The second chapter of the Book of Judges speaks to the passing of faith down the stream of generations. The Israelites, it says, “served the Lord” for as long as Joshua and his generation lived (v. 7). This generation had grown up hearing of God’s deliverance from Egypt, his covenant on Sinai, and his provision in the wilderness. They had seen for themselves the miracles of Jericho and Gibeon. They had witnessed “all the great things the Lord had done for Israel.”
Afterward, however, “another generation grew up who knew neither the Lord nor what he had done for Israel” (v. 10). They “forsook the Lord” and served other gods and suffered military catastrophes (vv. 12–15). Thus begins the period of the judges.
The passage is distressingly relevant. One survey after another shows increasing numbers of young people leaving the church. Gallup reported this year that belief in God had declined 10 percentage points in about 10 years. According to Barna, the percentage of Americans who qualify as “practicing Christians” (meaning they identify as Christian, prioritize their faith, and have attended church within the past month) has dropped from 50 percent in 2009 to 25 percent in 2020—with church attendance dropping most precipitously among millennials.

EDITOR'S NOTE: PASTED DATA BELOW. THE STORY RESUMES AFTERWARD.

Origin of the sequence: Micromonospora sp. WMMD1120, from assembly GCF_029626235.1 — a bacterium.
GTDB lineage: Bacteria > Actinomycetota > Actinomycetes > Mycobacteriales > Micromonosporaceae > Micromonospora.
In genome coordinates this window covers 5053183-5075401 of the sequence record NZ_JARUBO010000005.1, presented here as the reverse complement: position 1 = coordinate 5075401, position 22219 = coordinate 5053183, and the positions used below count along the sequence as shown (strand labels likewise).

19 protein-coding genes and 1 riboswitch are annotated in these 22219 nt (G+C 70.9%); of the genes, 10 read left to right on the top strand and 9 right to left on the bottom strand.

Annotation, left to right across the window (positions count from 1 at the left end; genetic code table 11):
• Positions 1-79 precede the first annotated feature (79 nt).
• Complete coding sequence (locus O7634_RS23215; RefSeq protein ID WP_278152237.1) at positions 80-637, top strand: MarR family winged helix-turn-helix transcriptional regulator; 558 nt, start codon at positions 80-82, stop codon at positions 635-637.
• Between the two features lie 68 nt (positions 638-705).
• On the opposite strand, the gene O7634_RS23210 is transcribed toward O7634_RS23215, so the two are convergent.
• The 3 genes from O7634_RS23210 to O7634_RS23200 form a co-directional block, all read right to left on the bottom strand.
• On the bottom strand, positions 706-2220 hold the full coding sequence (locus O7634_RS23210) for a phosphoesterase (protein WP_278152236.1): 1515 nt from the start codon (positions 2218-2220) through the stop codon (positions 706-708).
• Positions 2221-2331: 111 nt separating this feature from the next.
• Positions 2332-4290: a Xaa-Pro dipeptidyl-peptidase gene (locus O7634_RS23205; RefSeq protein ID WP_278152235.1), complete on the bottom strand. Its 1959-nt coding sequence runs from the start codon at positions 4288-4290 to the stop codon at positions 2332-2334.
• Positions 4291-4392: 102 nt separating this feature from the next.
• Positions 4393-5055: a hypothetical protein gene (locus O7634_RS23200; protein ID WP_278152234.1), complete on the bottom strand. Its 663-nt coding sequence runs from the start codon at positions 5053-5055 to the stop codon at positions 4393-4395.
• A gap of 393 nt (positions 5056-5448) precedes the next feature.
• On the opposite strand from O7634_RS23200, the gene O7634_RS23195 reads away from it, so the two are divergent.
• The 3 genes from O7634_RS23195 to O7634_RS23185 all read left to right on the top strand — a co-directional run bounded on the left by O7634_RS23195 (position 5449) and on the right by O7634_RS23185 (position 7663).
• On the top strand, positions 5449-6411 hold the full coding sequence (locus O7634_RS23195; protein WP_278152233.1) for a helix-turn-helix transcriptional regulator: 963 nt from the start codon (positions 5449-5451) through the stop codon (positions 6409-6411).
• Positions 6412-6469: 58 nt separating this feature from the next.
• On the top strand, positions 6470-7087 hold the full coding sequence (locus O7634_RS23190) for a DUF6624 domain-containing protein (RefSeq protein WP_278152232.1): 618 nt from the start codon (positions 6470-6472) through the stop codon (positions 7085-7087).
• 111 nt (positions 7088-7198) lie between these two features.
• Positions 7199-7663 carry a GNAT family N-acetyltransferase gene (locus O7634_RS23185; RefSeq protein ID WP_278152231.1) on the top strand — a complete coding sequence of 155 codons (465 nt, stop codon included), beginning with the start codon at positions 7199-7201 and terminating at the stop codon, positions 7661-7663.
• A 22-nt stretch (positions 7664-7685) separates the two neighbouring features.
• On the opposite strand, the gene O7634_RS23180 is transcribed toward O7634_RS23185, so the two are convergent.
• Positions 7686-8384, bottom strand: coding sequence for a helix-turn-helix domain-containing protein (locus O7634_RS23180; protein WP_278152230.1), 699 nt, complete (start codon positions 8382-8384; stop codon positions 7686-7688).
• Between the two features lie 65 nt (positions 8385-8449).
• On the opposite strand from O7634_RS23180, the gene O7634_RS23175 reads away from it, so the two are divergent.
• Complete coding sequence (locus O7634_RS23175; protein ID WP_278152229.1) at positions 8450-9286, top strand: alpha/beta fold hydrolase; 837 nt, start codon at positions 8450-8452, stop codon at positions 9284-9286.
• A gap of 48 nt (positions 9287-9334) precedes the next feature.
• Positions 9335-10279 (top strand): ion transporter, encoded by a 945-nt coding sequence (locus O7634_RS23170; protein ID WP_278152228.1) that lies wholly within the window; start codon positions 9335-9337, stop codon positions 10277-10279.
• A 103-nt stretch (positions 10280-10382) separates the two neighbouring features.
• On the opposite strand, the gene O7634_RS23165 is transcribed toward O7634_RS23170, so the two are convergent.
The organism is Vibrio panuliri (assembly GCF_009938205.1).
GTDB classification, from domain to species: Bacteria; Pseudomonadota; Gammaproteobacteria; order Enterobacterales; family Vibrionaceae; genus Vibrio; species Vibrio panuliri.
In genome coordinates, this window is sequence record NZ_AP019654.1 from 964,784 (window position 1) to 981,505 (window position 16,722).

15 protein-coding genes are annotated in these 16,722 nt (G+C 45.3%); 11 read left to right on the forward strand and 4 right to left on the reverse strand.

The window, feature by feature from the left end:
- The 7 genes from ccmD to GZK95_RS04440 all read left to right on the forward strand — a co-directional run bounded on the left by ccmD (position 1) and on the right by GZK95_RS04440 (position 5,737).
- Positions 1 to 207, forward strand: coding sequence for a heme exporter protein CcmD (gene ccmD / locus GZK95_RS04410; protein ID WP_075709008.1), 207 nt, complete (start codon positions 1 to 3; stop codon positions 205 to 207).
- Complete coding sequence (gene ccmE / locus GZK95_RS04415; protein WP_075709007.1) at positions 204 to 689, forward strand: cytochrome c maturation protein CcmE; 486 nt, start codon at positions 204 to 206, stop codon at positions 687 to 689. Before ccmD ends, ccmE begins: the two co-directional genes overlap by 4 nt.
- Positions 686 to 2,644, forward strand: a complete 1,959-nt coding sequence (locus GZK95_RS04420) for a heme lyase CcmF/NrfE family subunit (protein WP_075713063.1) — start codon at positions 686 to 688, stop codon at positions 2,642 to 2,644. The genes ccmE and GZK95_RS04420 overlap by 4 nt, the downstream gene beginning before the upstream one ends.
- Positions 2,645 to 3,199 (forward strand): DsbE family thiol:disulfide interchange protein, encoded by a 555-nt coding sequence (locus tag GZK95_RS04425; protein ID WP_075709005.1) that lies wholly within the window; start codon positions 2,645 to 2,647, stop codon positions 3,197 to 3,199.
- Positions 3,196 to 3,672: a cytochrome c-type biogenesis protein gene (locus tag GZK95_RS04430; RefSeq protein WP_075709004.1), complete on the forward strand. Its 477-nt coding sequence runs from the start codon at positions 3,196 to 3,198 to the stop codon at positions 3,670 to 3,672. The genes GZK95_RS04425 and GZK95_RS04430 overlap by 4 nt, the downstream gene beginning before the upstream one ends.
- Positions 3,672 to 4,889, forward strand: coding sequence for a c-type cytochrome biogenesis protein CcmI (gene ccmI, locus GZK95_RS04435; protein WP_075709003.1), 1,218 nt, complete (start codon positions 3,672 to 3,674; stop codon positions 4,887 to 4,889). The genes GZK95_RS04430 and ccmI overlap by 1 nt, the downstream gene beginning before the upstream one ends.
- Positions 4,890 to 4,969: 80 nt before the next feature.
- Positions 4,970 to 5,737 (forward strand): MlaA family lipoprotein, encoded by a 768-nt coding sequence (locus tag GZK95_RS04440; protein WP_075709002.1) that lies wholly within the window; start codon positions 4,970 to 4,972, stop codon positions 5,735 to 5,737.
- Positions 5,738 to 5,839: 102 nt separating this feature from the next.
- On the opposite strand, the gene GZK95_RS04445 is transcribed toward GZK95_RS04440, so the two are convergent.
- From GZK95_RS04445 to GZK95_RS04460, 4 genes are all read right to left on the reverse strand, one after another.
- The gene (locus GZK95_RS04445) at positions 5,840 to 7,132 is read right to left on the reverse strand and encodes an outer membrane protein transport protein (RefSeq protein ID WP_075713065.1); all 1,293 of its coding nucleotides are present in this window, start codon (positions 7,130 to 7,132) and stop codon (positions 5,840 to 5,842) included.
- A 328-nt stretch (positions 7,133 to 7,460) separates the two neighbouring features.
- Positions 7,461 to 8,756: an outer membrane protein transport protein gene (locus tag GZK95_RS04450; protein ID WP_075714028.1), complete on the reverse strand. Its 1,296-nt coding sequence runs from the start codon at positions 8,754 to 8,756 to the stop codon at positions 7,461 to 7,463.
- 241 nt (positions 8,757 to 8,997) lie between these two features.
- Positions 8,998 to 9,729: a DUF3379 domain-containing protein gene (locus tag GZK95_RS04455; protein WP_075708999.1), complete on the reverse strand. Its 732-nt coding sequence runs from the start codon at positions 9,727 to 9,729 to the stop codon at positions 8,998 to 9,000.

The data show a steady decline from generation to generation. Pew reported in 2019 that 84 percent of Americans born before 1945 identify as Christian, compared to 76 percent of boomers, 67 percent of Generation X, and 49 percent of millennials. Millennials merely represent the next step in the downward staircase. Since younger Americans are less likely to have been raised in Christian communities and practices than their forebears, they are less likely to affiliate with the church as adults.
It is, as the saying goes, better to light a candle than to curse the dark. So how can we ensure rising generations see “all [the] great things the Lord has done” (Deut. 11:7)?
This is the motivation behind so much of what we do at CT. Check out the stories in this magazine. Read our first annual Globe Issue, now available in hardcover print. Listen to our podcasts. The bride of Christ needs a storyteller not only to tell her own stories, but to tell her the stories of all God has done and is doing.
We invite you to support us in that work. Subscriptions alone are not enough. Help us lift up the ways in which God is at work all around us not only for our own generations, but also for those to come.
Timothy Dalrymple is president, CEO, and editor in chief of Christianity Today.
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